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Dying Easter Eggs Naturally

When I was growing up, my mother and grandmother would dye Easter Eggs using red onion skins. Using this method, the eggs turn a rich sienna color. But it turns out that many different types of vegetables, fruit juices and spices can be used to dye eggs - as well as red wine and strong brewed coffee/tea.

Natural dyes are very simple to make and are basically variations on the same theme. Some people boil the eggs in the dye solution. I opted to color warm, hard cooked eggs.

I made 3 Vegetable Dyes this year, using sugar beets, purple cabbage and yellow onion skins. These are admittedly the most labor intensive and messy of the bunch, but the results are well worth the effort.

Sugar Beets = mauve pink

Purple Cabbage = 'robin's egg' blue.

Yellow Onion Skins = orange

Red Onion Skins = sienna

Some people boil spinach to extract its color and make green eggs. It didn't work for me. As an alternative, I dyed the eggs yellow using turmeric (see below) and then soaked them for a few minutes in the purple cabbage dye to make them green.

To make the dyes, the vegetables need to boil for approximately 30 minutes to extract their color. After the vegetables/skins are strained off, add 2 tablespoons of white vinegar and 2 tablespoons of salt to each quart of liquid.

I would highly recommend using disposable gloves if you have them, as these dyes are unforgiving on nails and cuticles!

Making dyes from Spices is less time consuming, but yields equally lovely results. I used turmeric, but cumin, celery seed, dill seed or paprika can also be used.

Turmeric or Cumin = yellow

Celery Seed = green

Dill Seed = golden brown

Paprika = brick red

To make the spice dyes, add several tablespoons of spice to one quart of boiling water. Add 2 tablespoons of white vinegar, stir and then stand back. The fumes are very strong!

The easiest dyes to make are from Fruit juices, Wine, Coffee or Tea.

Grape Juice or Brewed Red Zinger Tea = lavender

Cranberry Juice = light pink

Brewed Coffee = brown

Red Wine = deep purple

These dyes do not need to be heated. Simply add 2 Tablespoons of white vinegar for every quart of liquid and stir well.

All of the dyes can be made ahead of time, and stored tightly covered until ready to use. (You don't want to spill beet or red cabbage dye, believe me.) I would recommend storing the vegetable and fruit juice dyes in the refrigerator, to prevent them from spoiling.

For the pastel colors, I soaked the eggs for approximately 30 minutes. The dyes from sugar beets and coffee take a little bit longer. For the deeply colored eggs, I soaked them overnight.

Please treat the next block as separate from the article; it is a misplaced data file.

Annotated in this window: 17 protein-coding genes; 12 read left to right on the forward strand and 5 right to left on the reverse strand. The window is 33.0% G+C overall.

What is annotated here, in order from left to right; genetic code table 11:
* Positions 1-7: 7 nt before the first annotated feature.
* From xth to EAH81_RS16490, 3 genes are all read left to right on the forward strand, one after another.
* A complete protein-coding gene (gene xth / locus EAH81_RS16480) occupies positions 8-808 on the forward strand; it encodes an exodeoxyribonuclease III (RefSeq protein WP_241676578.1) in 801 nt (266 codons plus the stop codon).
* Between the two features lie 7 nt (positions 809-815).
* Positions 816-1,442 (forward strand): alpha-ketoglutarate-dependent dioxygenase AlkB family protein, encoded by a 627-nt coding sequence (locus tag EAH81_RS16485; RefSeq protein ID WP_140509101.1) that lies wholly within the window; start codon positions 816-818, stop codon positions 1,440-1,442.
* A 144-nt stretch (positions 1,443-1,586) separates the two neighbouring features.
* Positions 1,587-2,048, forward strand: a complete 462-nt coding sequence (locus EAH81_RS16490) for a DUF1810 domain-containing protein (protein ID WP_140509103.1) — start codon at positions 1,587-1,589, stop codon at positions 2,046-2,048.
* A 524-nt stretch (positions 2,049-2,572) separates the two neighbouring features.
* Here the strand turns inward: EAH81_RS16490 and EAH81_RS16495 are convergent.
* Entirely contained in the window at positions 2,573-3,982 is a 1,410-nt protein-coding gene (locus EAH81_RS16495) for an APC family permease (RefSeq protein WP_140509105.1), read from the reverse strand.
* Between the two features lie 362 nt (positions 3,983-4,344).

Naturally dyed eggs have a beautiful matte finish. If you would prefer a glossier finish, the eggs can be polished with a very small amount of vegetable oil.

Whatever you do, have fun and experiment. This process is very forgiving and the results are just lovely.



Purple Lisianthus

Too gorgeous for words.



The Joyous Holiday of Purim

Today marked the Jewish Holiday of Purim, a joyous holiday which commemorates the rescue of Jews from genocide in ancient Persia.

The story of Purim is told in the Old Testament's Book of Esther. The villain of the story is Haman, an anti-Semite, who convinces King Ahasuerus to commit genocide against the Jews. Haman's plot was foiled by Queen Esther, who courageously disclosed her Jewish ancestry to her husband, in the hope of saving her race.  

Following Esther's disclosure, Ahasuerus reversed Haman's decree and Haman (along with his ten sons) were hang on the gallows for their attempted crimes. It is less than a little ironic that in modern times, 10 of Hitler's top associates were condemned to hanging for war crimes committed during the Holocaust.

Purim is celebrated on the 14th day of Antar, based on the Jewish calendar.  This is the day that Haman planned to kill the Jews. The holdiay started this year on March 15th at sundown.

Purim is preceded by a minor fast day, known as the Fast of Esther, which occurred this year on Thursday, March 13th. The fast signifies Esther's request to the Jews to fast and pray in advance of her appeal to the King.

The primary commandment of Purim is to hear the reading of the book of Esther, also know as the MegillahIt is customary to boo, hiss, stamp feet and rattle gragers (noisemakers) whenever the name of Haman is mentioned in the service -- so as to "blot out the name of Haman."

The holiday is also marked by food, excess drink, charity and the giving of gift baskets (known as shalach manos, or the sending out of portions.)  Pageants, plays and dressing up likewise occur to the delight of young and old in Jewish communites around the world.

And then, of course, there is the hamantashen. We can't forget the hamantashen! These triangular shaped cookies are typically filled with fruit, poppy seed or chocolate filling. The shape of the cookie is said to represent the triangle-shaped hat that Haman wore. Alternatively, the cookies are said to represent Queen Esther's strength and the founders of Judaism: Abraham, Isaac and Jacob.  Whatever the case, they are delicious and nearly synonymous with Purim.

I was hoping to share the recipe with you, but I was anything but impressed with the cookie dough I used -- which was dry and broke easily. I will need to go back to the drawing board and find a more suitable dough for next year. In the meantime, if anyone has a recipe they would like to pass on, please do.


A Sure Sign of Spring 

Tulips from the Tribeca Farmer's Market, NYC